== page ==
I became FI (if you believe the 4% rule) at age 40 while working at the VA…so it is possible.  But I am DINK (happily childfree), and we are not big spenders by nature.  I’m not a huge fan of the 4% rule, and enjoy my job most of the time, so I have no plans of adding the RE part anytime soon…unless things change and we move more to assembly line medicine.   I enjoy having complex patients that I have time to sit down with, really figure out their problems, and develop a plan to help them.  I have a fair amount of autonomy within my specialty and have become pretty good at navigating the VA system.  It is correct that the VA is not good at high volume churn, and could definitely be more efficient.  I have worried in the past that I would never be able to reenter a job where I am seeing 20-30 patients a day, but then again, I’m FI at this point so in the worst case scenario I still won’t have too.  Seeing that many patients is overwhelming to my introverted nature–I am much better suited to spending more time with a complex patient and really delving into their issues than spending a few minutes each with simple issues (or worse, a few minutes with complex issues and just kicking the can down the road).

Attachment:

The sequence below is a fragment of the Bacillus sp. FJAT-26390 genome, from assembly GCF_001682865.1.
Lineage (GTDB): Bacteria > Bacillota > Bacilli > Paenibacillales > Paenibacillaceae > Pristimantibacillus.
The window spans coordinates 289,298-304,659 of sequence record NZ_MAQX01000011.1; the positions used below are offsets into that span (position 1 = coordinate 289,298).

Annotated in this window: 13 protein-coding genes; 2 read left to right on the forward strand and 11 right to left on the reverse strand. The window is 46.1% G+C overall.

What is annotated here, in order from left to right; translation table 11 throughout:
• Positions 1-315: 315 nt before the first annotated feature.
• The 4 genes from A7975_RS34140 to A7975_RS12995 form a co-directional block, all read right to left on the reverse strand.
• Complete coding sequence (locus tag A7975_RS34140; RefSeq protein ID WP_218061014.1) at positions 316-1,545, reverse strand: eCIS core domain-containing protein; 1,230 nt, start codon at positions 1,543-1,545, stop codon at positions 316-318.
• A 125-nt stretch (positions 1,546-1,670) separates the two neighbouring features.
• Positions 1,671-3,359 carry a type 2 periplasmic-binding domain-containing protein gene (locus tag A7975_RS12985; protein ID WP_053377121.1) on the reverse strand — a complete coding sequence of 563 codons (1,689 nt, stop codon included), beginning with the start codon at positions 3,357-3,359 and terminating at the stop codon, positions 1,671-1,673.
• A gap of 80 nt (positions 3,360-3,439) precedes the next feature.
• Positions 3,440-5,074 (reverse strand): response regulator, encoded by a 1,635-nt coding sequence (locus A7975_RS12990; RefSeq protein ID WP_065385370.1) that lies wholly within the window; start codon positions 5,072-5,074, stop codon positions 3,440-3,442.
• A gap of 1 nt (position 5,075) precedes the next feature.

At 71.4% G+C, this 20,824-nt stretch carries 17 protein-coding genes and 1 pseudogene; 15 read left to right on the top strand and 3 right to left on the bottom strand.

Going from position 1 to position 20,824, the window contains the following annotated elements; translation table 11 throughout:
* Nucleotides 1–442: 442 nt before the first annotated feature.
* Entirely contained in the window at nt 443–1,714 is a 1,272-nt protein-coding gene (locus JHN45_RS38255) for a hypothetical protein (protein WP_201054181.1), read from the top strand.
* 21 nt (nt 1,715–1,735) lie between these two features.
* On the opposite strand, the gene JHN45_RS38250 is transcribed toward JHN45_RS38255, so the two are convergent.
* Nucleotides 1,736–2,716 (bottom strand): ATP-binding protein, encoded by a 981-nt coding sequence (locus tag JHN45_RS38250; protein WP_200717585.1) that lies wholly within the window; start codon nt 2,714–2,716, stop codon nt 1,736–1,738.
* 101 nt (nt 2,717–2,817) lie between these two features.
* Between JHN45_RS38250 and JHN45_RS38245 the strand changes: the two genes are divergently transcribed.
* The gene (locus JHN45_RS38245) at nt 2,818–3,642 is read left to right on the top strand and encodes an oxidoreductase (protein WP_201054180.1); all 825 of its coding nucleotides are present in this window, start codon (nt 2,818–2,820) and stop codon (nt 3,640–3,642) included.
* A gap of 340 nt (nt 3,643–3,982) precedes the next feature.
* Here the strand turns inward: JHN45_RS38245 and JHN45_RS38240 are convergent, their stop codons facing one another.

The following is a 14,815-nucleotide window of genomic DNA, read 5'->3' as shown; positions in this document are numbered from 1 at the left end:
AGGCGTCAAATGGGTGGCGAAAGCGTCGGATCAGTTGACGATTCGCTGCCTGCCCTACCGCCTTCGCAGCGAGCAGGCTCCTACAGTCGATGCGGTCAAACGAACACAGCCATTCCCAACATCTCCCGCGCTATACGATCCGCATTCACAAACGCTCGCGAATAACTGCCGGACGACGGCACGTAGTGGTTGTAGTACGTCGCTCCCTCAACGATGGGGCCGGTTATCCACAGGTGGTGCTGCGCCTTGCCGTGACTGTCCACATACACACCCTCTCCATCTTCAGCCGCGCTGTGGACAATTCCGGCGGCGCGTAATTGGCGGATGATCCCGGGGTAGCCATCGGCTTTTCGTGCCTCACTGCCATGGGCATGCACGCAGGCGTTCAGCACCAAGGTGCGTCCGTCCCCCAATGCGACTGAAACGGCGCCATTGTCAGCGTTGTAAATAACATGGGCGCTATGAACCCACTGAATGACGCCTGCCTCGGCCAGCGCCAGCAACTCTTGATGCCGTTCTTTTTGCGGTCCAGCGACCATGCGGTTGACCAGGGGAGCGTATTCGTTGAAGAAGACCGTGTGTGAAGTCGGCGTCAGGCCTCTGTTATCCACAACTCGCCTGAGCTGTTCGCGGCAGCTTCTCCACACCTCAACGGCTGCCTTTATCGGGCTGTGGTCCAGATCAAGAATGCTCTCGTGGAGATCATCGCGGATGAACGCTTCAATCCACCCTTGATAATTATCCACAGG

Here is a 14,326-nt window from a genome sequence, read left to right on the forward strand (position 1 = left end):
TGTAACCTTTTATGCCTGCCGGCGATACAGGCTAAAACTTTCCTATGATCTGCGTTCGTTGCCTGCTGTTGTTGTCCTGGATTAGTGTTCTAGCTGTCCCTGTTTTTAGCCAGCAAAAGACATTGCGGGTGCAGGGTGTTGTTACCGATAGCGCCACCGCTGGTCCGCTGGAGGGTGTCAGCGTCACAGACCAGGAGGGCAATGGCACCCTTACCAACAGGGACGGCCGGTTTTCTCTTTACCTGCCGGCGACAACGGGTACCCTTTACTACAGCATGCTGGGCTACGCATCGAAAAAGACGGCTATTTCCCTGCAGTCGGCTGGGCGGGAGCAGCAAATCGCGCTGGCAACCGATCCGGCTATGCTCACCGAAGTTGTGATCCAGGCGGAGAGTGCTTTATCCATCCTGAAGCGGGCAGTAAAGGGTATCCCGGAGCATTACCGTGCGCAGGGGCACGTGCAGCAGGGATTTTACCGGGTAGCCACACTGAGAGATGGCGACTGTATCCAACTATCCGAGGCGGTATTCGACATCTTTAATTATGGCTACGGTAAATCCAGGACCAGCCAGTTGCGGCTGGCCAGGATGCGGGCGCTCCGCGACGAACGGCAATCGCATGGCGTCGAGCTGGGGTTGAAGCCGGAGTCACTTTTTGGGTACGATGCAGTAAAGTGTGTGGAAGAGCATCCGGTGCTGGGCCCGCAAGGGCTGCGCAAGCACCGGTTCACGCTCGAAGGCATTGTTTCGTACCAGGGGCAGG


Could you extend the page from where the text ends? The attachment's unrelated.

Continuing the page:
If someone really wants to work for the VA, I would recommend applying when a job opens up and not assuming that a job will be easy to get in the future.  The main way they can decrease the workforce in the VA is to stop new hires, and that is always a possibility.  I get several phone calls a year from doctors who are worn out from corporate medicine or private practice and want to join my dept–we have a small dept and all of our doctors are happy, so unless we get funding to expand (seems unlikely in the current political climate), someone quits or retires (which doesn’t seem likely in the near future) we have no openings.

    #103685 Reply
    Avatar Dusn 
    Participant
    Status: Physician
    Posts: 194
    Joined: 01/02/2018